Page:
In their Reply Brief, Plaintiffs assert that the varying agreements signed by class members are all “materially the same - they are installment sales contracts for the purchase of a home and not terminable at will without penalty.” (Pls.' Reply Br. at 1) (emphasis added). But that is simply not the case. The putative class members signed different agreements, with different material terms. And contrary to Plaintiffs' assertion, some of them are terminable at will without penalty. For example, putative class members Kolanda and James Anderson's Residential Lease Agreement is for a 52-month term but provides that they may terminate the agreement “upon the Tenant's 30 day written notice to landlord” and that the “Tenant's decision to terminate this Agreement is without penalty.” (ECF No. 144-13 at PageID.13758).
Moreover, even if Plaintiffs could establish a common question sufficient to meet Fed.R.Civ.P. 23(a)(2), as explained below, Plaintiffs cannot show that common questions of fact or law predominate over individualized issues.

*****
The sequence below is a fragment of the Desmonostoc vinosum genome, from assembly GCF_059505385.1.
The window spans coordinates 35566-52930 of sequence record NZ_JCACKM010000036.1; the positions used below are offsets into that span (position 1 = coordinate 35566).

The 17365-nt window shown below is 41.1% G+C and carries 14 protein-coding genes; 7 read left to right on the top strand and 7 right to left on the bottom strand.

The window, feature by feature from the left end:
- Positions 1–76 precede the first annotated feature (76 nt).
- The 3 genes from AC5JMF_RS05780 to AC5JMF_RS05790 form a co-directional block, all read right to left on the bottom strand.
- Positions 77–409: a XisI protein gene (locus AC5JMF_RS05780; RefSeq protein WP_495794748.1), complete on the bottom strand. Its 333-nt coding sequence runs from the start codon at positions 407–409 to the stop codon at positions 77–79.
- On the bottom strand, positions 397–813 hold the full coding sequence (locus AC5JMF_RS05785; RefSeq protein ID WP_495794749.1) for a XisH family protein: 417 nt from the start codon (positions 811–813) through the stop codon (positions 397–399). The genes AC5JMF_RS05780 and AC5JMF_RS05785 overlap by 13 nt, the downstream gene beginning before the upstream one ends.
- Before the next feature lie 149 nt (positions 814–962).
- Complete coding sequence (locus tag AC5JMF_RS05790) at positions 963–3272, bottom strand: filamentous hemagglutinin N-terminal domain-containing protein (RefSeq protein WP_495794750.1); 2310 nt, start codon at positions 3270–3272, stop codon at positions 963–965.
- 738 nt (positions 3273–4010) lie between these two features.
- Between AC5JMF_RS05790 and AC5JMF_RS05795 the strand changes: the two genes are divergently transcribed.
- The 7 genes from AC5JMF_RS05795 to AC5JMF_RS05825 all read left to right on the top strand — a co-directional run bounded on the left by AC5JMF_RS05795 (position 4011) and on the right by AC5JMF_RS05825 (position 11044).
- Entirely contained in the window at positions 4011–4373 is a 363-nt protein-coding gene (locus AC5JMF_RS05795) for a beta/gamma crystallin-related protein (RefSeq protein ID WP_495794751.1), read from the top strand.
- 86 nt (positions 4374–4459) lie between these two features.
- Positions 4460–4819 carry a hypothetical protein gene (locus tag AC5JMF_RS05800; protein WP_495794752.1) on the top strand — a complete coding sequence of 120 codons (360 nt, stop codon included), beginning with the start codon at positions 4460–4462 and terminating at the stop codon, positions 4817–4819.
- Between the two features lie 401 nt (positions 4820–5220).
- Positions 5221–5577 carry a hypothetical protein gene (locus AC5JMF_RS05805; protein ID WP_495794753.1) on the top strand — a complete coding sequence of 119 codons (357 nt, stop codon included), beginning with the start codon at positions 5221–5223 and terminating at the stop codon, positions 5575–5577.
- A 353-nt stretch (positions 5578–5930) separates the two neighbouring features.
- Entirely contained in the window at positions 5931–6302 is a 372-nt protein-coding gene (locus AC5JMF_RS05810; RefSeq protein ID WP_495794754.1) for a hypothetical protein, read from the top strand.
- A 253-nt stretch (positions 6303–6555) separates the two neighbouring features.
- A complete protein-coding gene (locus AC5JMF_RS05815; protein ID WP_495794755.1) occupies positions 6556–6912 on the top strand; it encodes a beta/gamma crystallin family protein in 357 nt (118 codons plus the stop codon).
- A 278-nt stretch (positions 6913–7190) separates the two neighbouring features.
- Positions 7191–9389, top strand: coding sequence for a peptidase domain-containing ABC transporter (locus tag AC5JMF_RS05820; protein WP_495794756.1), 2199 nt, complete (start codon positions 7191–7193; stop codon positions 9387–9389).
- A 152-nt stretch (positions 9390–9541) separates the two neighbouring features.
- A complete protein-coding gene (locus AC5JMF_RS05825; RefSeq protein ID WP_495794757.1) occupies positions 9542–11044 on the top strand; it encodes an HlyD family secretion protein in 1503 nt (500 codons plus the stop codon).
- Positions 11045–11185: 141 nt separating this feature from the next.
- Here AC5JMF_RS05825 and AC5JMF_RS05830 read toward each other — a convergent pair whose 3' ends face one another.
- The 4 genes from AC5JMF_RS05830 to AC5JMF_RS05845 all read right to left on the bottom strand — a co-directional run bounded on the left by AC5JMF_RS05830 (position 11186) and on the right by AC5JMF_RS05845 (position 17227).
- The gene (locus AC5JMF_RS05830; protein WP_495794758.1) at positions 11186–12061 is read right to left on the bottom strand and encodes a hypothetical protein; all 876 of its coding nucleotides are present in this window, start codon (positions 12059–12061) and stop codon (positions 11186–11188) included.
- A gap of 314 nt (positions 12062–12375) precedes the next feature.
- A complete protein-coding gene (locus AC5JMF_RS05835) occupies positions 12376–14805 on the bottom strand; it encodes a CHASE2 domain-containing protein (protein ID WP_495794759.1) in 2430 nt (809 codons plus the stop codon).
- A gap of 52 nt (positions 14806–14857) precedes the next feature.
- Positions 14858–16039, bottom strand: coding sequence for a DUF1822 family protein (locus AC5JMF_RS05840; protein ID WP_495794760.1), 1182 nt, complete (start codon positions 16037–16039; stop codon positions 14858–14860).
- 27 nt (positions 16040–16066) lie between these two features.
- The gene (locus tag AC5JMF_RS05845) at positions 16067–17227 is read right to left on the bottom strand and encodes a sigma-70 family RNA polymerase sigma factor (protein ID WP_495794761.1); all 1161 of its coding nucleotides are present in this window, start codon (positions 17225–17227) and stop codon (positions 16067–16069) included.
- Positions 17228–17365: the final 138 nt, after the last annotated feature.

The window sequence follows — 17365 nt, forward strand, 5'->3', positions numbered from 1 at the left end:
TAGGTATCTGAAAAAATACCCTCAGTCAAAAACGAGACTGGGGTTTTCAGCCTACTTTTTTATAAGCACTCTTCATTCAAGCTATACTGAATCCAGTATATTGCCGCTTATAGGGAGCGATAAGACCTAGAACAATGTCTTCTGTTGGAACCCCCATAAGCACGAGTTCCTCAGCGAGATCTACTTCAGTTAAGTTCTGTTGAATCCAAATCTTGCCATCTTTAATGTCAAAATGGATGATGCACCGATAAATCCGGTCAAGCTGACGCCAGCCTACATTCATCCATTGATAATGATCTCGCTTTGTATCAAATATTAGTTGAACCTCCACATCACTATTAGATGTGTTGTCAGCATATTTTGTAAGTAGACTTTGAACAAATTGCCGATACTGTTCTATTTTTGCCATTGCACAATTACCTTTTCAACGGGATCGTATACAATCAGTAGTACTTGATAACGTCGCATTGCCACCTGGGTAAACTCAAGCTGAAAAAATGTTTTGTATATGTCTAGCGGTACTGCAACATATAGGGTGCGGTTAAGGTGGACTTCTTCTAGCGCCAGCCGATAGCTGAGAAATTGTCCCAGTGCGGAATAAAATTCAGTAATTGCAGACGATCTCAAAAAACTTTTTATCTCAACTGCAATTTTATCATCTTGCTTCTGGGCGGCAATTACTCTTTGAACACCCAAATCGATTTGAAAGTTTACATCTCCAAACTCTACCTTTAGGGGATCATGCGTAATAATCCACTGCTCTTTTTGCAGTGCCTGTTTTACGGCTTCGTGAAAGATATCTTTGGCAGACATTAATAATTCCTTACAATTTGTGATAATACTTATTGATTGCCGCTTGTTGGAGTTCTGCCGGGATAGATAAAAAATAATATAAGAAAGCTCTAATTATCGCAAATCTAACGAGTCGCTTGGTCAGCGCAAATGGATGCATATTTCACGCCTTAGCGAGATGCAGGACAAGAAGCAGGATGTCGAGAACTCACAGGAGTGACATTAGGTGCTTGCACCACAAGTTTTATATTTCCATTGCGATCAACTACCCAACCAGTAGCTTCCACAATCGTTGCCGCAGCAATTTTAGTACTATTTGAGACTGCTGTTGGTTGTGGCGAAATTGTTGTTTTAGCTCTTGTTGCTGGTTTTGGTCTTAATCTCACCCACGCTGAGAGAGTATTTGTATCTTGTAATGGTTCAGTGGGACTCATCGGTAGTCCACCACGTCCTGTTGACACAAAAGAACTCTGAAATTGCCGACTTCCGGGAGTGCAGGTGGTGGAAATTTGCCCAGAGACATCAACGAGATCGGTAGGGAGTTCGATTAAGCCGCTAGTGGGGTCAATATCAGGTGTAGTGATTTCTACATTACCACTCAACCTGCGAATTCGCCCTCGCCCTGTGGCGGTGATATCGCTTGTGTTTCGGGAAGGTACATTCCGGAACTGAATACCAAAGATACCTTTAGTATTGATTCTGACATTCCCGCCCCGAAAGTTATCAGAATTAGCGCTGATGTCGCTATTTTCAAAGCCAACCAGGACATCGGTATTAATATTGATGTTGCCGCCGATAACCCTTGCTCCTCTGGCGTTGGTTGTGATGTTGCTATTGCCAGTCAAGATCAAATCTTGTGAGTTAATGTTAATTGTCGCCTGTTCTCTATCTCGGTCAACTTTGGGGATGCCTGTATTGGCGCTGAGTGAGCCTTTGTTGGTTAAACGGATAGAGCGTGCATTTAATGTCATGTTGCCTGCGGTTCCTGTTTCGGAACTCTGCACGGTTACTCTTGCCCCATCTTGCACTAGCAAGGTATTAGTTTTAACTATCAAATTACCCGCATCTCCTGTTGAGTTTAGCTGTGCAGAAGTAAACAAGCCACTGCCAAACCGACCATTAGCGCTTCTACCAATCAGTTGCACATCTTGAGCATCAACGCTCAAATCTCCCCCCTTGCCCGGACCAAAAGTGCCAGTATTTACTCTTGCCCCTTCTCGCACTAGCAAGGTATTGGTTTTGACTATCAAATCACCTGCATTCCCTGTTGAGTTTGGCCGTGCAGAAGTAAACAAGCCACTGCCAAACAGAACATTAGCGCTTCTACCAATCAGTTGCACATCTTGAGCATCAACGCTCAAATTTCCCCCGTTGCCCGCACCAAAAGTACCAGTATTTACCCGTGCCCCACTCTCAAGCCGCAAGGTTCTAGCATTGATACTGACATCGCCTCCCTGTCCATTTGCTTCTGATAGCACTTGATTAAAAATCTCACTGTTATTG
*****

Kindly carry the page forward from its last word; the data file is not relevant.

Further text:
“The premise of typicality is simply stated: as goes the claim of the named plaintiff, so go the claims of the class.” Sprague v. General Motors Corp., 133 F.3d 388, 399 (6th Cir. 1998). Typicality is not satisfied when a plaintiff can prove his own claim but not “necessarily have proved anybody else's claim.” Id.
In Sprague, the Sixth Circuit found that typicality was lacking where, in pursuing their own claims, the named plaintiffs could not advance the interests of the entire class. It explained:
Each claim, after all, depended on each individual's particular interactions with GM - and these, as we have said, varied from person to person. A named plaintiff who proved his own claim would not necessarily have proved anybody else's claim.Id.